Better Buy in February 2024: Amazon Stock vs. Magna Stock

Magna appears to offer better value. Over the next three to five years, both stocks have the potential to deliver outsized total returns.

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Is Amazon (NASDAQ:AMZN) stock or Magna International (TSX:MG) a better buy this month? Remember that buying shares of common stocks is buying a piece of the underlying business. Let’s compare the two.

Amazon’s business

Amazon is primarily a leader in e-commerce with retail-related sales making up about 80% of its sales. It is also involved with cloud computing, online advertising, digital streaming, and artificial intelligence. One can imagine there are years of growth ahead for Amazon. It is profitable and a strong generator of cash flow. Amazon notes that it is guided by four principles — being customer centric rather than focusing on competitors, having the passion for invention, being committed to operational excellence, and possessing long-term thinking.

Amazon’s recent results

Last year, Amazon hit net sales of US$574.8 billion, with a 12% increase. It saw a 12% sales growth to US$352.8 billion for its North American segment, 11% growth to US$131.2 billion for its International segment sales, and 13% growth to US$90.8 billion for its Amazon Web Services’s cloud computing.

In 2023, its operating income rebounded to US$36.9 billion. Compared to the year before (2021), its operating income climbed 48% as well as witnessed a margin expansion to 6.4% from 5.3% in 2021. The operating cash flow may be a better gauge of the business as it maintained its elevation in 2022. Specifically, the operating cash flow jumped 82% year over year to US$84.9 billion.

Magna International’s business and recent results

Magna is an international auto parts supplier with core clients in North America, followed by Europe. It covers a wide range of products, including exteriors, interiors, seating, roof systems, body and chassis, powertrain, vision and electronic systems, closure systems, electric vehicle systems, tooling and engineering, and contract vehicle assembly.

Looking at the company’s past results, investors would easily notice that it is a cyclical business that could experience significant drops in earnings around recessions. For example, during the 2020 pandemic-affected year, Magna’s earnings fell about 35%, and the stock was cut in half from peak to trough.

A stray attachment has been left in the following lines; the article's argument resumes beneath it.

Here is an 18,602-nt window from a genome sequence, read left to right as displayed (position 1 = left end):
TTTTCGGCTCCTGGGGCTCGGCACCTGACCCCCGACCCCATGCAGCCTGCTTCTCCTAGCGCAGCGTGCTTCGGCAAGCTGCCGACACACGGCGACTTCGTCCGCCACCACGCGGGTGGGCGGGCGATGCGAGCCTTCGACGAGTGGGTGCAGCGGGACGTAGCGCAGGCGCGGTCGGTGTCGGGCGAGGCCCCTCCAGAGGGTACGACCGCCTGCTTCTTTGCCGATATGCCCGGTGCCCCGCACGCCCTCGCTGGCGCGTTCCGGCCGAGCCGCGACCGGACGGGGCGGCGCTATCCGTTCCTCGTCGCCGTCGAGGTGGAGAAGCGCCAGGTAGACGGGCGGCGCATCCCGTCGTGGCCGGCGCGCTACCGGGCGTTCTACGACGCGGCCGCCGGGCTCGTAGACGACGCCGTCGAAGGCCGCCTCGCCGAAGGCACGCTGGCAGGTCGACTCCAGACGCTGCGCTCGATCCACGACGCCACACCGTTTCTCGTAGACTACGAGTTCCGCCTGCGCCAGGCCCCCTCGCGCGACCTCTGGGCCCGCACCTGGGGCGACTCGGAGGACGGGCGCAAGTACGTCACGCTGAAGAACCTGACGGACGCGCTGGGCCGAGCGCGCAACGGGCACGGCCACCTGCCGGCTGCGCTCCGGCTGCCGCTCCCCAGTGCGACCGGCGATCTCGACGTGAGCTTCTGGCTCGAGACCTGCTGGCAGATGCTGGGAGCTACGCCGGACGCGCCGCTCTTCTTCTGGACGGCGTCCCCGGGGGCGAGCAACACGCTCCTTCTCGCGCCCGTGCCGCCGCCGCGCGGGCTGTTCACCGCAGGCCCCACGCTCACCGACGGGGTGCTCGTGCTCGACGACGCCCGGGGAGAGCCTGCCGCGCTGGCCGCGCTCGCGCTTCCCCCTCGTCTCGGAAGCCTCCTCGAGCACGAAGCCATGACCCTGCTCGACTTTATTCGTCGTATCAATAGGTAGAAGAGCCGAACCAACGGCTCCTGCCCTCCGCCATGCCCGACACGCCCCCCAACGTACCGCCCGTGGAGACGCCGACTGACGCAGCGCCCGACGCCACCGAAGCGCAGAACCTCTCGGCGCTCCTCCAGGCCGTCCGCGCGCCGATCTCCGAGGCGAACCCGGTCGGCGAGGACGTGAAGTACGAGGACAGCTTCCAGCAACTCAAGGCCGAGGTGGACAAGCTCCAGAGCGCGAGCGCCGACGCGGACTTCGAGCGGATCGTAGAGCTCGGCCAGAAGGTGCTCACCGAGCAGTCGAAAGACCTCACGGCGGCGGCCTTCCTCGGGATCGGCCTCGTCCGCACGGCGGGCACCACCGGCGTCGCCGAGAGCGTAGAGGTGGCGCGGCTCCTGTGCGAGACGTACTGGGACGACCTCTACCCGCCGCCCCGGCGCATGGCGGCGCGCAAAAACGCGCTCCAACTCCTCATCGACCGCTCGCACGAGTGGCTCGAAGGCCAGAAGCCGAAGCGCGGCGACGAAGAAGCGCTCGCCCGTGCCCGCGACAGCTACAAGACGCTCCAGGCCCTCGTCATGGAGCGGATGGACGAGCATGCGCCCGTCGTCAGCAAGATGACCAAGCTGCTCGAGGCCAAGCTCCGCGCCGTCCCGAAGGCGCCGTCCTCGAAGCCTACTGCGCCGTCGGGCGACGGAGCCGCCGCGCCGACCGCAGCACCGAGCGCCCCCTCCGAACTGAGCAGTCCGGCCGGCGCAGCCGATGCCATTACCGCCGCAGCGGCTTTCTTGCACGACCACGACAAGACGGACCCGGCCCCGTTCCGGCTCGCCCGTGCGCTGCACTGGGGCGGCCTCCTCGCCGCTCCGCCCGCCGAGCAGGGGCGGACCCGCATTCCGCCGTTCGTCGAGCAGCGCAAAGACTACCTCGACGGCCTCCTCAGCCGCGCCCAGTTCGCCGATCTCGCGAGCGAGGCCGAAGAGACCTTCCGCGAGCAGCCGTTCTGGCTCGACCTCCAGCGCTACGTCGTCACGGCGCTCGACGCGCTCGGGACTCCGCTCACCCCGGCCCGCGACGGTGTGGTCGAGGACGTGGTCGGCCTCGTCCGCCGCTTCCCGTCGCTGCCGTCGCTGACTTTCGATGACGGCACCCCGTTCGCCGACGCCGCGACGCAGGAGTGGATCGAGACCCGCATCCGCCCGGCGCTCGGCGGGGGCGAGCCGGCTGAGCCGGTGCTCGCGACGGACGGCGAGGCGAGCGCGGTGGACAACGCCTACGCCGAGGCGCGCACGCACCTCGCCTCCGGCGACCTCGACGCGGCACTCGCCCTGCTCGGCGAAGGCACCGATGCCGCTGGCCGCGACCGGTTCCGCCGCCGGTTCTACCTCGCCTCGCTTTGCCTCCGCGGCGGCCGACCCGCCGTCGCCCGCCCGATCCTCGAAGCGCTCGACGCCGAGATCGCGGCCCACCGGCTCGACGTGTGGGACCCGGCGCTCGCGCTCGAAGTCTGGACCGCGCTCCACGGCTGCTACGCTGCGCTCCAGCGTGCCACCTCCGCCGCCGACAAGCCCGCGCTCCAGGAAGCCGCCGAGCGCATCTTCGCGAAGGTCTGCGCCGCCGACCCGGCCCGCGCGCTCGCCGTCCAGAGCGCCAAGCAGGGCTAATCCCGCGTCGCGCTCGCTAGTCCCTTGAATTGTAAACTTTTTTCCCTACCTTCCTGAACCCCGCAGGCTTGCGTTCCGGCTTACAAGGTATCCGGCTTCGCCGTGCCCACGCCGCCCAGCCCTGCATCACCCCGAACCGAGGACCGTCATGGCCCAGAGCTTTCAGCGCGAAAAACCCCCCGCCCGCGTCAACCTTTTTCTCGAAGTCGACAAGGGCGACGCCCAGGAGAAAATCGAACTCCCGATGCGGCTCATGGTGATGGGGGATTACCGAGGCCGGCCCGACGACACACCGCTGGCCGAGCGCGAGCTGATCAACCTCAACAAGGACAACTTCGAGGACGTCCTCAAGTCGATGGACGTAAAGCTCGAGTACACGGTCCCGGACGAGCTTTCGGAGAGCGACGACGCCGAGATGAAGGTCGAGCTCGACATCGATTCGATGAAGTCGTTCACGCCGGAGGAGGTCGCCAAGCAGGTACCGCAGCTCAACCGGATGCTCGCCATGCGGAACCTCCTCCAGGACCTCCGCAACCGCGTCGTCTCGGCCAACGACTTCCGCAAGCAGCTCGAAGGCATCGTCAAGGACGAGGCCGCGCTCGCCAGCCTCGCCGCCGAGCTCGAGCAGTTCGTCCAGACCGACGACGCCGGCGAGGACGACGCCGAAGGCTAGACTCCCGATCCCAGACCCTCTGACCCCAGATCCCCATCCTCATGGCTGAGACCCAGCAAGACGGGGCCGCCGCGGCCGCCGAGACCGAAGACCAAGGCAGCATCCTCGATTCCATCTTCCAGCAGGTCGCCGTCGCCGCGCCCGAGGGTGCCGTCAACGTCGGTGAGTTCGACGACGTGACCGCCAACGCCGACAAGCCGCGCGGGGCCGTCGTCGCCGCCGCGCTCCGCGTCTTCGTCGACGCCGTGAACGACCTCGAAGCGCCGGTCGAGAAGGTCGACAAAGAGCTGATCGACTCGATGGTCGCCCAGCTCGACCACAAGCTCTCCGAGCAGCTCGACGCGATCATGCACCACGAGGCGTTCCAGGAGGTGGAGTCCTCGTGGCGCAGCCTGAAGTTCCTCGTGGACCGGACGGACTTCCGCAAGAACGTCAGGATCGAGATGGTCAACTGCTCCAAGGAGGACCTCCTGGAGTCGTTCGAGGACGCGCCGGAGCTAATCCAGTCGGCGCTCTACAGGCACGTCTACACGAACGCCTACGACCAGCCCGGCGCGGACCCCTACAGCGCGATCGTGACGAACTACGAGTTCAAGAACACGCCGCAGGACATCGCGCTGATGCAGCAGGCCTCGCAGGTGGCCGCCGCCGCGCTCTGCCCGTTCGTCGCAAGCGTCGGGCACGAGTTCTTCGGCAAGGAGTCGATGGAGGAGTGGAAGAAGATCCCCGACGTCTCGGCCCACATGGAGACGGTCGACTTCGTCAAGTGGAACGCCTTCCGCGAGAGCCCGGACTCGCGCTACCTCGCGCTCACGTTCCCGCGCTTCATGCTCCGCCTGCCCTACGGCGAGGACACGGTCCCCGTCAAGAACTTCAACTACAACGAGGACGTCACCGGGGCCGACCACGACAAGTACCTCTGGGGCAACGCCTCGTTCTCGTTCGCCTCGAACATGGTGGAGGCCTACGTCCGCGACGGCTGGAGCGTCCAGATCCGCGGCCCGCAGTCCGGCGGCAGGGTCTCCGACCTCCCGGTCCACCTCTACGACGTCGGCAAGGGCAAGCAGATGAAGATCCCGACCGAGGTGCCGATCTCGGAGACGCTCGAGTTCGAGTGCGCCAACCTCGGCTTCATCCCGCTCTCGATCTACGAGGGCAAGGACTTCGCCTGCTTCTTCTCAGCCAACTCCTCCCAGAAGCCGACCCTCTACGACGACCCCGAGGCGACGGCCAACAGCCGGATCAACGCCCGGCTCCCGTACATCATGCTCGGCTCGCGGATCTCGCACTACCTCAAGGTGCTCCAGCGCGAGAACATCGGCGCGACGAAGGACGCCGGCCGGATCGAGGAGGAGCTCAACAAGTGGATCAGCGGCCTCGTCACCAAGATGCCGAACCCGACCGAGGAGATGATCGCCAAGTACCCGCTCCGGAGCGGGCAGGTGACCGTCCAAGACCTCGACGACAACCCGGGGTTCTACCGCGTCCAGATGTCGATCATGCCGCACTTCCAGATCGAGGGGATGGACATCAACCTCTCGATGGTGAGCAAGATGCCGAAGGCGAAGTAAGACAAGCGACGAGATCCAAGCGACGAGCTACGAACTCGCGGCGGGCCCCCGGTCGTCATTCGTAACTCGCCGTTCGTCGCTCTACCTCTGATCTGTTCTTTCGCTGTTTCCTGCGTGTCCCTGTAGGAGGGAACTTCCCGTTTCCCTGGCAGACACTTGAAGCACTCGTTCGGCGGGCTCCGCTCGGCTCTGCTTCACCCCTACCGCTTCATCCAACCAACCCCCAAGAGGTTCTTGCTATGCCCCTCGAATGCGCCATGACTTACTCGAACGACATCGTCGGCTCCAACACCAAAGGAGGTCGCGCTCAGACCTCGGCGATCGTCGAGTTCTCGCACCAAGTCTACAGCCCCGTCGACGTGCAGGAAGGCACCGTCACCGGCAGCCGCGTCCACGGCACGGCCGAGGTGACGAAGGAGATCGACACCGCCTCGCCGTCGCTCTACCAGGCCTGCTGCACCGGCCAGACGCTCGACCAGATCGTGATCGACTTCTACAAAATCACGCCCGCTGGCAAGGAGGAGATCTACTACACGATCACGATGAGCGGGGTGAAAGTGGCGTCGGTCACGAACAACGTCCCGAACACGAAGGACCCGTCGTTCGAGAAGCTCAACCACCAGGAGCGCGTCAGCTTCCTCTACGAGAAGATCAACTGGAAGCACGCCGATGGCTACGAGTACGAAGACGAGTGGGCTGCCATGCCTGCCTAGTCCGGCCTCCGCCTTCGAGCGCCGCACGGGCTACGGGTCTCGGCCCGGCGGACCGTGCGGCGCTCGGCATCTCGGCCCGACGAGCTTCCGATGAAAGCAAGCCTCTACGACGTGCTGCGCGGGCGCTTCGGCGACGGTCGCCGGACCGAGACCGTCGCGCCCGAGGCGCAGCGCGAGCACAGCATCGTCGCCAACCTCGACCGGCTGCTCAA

Magna’s sales increased by 13% to US$42.8 billion, resulting in adjusted earnings per share growth of 29% to US$5.49 from a rebound of results versus 2022. Compared to 2021, the adjusted earnings per share rose 7%.

Investing takeaway

The 10-year chart below illustrates what a long-term investment in the stocks might look like. (The U.S. stocks are shown to maintain consistency.) Although both stocks experienced volatility, in the period, Amazon stock delivered total returns of approximately 25.9%, while Magna stock delivered 4.9%.

AMZN Total Return Level Chart

AMZN Total Return Level data by YCharts

That said, it looks like Magna stock trades at a better value, as it seems to not have moved an inch from the early 2022 levels. The longer this sideways action lasts, the higher the cyclical stock could trade should good news come out and it experiences strong earnings growth from an economic expansion, for example.

At the recent price of $74.84 per share, Magna stock trades at a price-to-earnings ratio of about 10 and offers a dividend yield of 3.4% after increasing the dividend by 3.3% this month, which marks its 15th consecutive year of dividend growth.

Over the next three to five years, both stocks have the potential to deliver outsized total returns. Looking at the history Magna stock, interested investors would be smart to be extra careful with their entry and exit points. For a long-term investment, it would probably be safer to park money in Amazon stock and add on dips.

This article represents the opinion of the writer, who may disagree with the “official” recommendation position of a Motley Fool premium service or advisor. We’re Motley! Questioning an investing thesis — even one of our own — helps us all think critically about investing and make decisions that help us become smarter, happier, and richer, so we sometimes publish articles that may not be in line with recommendations, rankings or other content.

John Mackey, former CEO of Whole Foods Market, an Amazon subsidiary, is a member of The Motley Fool’s board of directors. Fool contributor Kay Ng has positions in Amazon. The Motley Fool recommends Amazon and Magna International. The Motley Fool has a disclosure policy.

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